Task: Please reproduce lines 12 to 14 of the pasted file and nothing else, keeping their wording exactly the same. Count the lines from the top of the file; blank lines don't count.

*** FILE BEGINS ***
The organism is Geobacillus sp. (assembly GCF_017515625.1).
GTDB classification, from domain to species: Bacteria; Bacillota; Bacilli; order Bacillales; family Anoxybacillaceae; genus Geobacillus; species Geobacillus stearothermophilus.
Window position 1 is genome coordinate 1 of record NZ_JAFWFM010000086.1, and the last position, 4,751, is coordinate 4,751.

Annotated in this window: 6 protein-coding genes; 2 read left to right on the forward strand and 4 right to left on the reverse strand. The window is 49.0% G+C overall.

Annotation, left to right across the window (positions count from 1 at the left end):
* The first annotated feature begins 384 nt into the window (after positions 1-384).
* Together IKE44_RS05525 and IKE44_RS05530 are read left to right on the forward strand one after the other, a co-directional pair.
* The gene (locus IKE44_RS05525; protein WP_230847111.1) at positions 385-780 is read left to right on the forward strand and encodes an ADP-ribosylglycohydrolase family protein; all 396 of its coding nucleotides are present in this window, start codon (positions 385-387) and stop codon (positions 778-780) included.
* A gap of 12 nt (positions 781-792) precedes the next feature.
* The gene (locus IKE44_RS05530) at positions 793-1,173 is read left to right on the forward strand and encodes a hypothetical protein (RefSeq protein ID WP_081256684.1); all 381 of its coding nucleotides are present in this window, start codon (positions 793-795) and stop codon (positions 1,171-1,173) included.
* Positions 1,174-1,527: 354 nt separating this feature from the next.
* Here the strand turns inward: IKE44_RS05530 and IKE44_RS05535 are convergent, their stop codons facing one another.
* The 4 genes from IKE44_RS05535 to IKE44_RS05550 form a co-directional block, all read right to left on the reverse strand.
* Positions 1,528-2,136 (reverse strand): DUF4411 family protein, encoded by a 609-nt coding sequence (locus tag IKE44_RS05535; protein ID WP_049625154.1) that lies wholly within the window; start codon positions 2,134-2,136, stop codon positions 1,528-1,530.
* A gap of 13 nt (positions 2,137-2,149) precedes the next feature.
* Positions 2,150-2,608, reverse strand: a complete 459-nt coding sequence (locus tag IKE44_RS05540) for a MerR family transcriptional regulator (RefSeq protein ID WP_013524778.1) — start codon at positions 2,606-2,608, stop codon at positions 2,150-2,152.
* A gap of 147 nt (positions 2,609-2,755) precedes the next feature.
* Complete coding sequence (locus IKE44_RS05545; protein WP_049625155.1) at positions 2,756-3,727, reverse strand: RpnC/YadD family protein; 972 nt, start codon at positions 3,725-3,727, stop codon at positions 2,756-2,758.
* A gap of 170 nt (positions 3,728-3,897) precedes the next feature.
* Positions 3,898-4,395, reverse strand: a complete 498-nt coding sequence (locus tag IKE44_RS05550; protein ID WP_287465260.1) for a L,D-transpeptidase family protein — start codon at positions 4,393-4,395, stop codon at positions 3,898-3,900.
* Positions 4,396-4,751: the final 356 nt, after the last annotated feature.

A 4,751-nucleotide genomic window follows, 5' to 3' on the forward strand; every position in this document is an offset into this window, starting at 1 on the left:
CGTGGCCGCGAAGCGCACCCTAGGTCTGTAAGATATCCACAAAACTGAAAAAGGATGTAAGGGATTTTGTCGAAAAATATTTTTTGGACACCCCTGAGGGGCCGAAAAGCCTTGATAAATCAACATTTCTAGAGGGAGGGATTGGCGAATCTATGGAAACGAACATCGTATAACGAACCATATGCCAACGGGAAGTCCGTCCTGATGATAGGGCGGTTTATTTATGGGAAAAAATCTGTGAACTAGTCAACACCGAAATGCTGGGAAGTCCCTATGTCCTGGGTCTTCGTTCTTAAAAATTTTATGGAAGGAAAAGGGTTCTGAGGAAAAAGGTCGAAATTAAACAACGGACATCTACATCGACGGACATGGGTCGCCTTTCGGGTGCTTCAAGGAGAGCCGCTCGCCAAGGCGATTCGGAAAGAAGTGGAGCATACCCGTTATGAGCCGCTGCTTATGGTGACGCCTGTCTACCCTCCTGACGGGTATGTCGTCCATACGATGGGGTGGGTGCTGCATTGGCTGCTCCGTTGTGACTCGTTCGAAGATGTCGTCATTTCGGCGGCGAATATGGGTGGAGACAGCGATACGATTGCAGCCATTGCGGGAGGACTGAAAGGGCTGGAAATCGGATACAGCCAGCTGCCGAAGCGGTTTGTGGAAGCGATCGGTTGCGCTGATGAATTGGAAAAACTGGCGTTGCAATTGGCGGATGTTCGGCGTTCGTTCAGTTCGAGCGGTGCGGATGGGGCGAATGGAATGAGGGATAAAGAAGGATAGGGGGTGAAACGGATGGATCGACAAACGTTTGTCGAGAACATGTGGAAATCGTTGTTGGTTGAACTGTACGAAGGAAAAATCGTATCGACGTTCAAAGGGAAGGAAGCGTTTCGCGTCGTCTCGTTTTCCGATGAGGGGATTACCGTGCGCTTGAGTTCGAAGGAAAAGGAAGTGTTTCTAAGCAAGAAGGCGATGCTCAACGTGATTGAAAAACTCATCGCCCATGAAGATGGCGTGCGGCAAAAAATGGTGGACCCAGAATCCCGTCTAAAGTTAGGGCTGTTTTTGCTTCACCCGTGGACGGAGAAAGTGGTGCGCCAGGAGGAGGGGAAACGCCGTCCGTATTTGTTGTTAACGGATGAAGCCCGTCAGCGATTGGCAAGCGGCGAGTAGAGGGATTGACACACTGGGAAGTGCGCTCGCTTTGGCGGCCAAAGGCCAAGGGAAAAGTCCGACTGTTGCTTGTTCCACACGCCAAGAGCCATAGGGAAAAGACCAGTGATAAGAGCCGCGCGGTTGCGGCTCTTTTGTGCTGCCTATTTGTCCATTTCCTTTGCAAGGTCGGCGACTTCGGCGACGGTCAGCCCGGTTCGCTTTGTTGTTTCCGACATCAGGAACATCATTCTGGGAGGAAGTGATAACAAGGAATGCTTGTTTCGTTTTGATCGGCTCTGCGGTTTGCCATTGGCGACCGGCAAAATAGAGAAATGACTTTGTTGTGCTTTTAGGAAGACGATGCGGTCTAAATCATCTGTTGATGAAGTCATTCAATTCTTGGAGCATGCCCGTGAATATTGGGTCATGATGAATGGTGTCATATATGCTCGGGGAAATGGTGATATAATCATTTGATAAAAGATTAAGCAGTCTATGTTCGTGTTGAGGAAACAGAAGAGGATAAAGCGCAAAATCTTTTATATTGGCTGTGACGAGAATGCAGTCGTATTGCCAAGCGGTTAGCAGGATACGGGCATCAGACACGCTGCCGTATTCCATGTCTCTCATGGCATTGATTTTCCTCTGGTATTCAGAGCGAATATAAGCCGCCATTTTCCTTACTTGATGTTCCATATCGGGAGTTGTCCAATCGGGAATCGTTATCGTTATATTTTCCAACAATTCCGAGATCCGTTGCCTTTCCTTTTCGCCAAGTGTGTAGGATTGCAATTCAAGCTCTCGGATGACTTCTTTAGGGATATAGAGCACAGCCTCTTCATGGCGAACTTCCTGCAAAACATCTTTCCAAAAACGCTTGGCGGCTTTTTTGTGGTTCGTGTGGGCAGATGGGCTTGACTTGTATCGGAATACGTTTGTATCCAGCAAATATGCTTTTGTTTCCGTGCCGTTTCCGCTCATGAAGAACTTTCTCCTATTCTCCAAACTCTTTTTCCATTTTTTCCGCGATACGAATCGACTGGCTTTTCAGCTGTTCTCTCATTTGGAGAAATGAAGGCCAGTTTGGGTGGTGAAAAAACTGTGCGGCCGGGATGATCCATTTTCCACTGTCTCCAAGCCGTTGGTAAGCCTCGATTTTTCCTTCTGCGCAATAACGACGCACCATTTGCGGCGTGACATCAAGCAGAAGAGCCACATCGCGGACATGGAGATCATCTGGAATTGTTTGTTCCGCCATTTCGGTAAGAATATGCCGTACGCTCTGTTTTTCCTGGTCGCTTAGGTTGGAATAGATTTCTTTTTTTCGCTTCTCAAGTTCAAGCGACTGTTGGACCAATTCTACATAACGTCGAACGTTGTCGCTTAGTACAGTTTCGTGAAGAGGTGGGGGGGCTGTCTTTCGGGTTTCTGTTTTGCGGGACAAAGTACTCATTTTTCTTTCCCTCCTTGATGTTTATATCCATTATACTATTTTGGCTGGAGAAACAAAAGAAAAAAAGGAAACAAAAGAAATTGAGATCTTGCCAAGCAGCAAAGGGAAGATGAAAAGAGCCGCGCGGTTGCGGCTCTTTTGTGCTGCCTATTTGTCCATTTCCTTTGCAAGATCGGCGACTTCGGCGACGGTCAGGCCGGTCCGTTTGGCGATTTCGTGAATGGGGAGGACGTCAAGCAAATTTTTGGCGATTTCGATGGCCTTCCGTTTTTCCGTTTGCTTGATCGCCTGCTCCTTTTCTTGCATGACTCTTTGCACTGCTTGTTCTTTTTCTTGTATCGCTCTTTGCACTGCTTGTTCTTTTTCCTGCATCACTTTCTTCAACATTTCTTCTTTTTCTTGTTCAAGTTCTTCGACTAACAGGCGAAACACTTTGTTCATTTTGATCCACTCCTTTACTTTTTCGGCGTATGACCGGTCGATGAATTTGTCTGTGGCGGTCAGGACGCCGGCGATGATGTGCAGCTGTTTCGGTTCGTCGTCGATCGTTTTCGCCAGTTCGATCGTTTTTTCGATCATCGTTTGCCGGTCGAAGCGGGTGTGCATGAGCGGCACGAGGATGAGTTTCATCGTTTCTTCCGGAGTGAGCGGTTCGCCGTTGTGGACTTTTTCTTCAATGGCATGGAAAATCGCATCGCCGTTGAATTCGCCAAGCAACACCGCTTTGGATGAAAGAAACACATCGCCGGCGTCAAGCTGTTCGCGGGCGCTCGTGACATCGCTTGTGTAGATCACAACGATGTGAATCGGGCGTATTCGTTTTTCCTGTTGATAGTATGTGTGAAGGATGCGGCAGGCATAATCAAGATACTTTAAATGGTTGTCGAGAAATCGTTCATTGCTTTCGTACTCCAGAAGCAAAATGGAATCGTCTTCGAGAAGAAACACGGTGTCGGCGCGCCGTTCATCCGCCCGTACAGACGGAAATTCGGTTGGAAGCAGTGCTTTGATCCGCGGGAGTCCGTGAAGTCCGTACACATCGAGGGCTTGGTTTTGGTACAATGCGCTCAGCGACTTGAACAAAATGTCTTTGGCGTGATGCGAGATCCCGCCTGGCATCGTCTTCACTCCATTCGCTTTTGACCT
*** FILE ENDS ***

* Here the strand turns inward: IKE44_RS05530 and IKE44_RS05535 are convergent, their stop codons facing one another.
* The 4 genes from IKE44_RS05535 to IKE44_RS05550 form a co-directional block, all read right to left on the reverse strand.
* Positions 1,528-2,136 (reverse strand): DUF4411 family protein, encoded by a 609-nt coding sequence (locus tag IKE44_RS05535; protein ID WP_049625154.1) that lies wholly within the window; start codon positions 2,134-2,136, stop codon positions 1,528-1,530.